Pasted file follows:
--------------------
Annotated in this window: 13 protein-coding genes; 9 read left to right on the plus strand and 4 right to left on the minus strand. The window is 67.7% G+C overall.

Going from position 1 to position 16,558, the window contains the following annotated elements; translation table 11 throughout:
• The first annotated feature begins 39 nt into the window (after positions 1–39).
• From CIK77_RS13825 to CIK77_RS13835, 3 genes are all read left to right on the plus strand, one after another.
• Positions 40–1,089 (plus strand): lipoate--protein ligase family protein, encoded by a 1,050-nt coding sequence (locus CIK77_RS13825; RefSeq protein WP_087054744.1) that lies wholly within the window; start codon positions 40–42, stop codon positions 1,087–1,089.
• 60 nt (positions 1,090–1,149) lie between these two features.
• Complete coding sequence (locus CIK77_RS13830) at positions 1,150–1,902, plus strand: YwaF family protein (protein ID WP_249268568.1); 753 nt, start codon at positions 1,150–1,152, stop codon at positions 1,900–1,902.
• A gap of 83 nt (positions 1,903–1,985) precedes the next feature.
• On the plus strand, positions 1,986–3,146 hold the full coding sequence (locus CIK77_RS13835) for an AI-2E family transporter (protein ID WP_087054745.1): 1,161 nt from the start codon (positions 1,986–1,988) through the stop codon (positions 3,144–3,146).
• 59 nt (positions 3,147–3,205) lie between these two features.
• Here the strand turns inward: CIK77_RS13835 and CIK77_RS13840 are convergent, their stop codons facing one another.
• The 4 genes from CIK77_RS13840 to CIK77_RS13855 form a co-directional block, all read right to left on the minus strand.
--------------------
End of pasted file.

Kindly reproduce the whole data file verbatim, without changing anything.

Annotated in this window: 13 protein-coding genes; 9 read left to right on the plus strand and 4 right to left on the minus strand. The window is 67.7% G+C overall.

Going from position 1 to position 16,558, the window contains the following annotated elements; translation table 11 throughout:
• The first annotated feature begins 39 nt into the window (after positions 1–39).
• From CIK77_RS13825 to CIK77_RS13835, 3 genes are all read left to right on the plus strand, one after another.
• Positions 40–1,089 (plus strand): lipoate--protein ligase family protein, encoded by a 1,050-nt coding sequence (locus CIK77_RS13825; RefSeq protein WP_087054744.1) that lies wholly within the window; start codon positions 40–42, stop codon positions 1,087–1,089.
• 60 nt (positions 1,090–1,149) lie between these two features.
• Complete coding sequence (locus CIK77_RS13830) at positions 1,150–1,902, plus strand: YwaF family protein (protein ID WP_249268568.1); 753 nt, start codon at positions 1,150–1,152, stop codon at positions 1,900–1,902.
• A gap of 83 nt (positions 1,903–1,985) precedes the next feature.
• On the plus strand, positions 1,986–3,146 hold the full coding sequence (locus CIK77_RS13835) for an AI-2E family transporter (protein ID WP_087054745.1): 1,161 nt from the start codon (positions 1,986–1,988) through the stop codon (positions 3,144–3,146).
• 59 nt (positions 3,147–3,205) lie between these two features.
• Here the strand turns inward: CIK77_RS13835 and CIK77_RS13840 are convergent, their stop codons facing one another.
• The 4 genes from CIK77_RS13840 to CIK77_RS13855 form a co-directional block, all read right to left on the minus strand.